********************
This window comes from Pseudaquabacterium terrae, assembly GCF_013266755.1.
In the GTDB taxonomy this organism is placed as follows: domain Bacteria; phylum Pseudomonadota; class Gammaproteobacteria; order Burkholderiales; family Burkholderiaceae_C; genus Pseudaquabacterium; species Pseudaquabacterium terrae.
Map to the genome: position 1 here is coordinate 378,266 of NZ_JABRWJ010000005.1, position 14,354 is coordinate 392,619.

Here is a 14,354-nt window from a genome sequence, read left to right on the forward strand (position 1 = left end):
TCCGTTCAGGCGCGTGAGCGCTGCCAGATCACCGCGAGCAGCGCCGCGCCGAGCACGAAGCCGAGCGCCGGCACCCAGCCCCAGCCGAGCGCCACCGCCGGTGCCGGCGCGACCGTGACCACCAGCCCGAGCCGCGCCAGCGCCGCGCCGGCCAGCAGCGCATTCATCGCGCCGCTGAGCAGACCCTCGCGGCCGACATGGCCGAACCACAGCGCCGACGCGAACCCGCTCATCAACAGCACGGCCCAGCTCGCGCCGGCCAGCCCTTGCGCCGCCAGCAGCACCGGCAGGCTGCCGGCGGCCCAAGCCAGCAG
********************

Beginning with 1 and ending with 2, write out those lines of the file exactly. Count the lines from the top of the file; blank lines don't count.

This window comes from Pseudaquabacterium terrae, assembly GCF_013266755.1.
In the GTDB taxonomy this organism is placed as follows: domain Bacteria; phylum Pseudomonadota; class Gammaproteobacteria; order Burkholderiales; family Burkholderiaceae_C; genus Pseudaquabacterium; species Pseudaquabacterium terrae.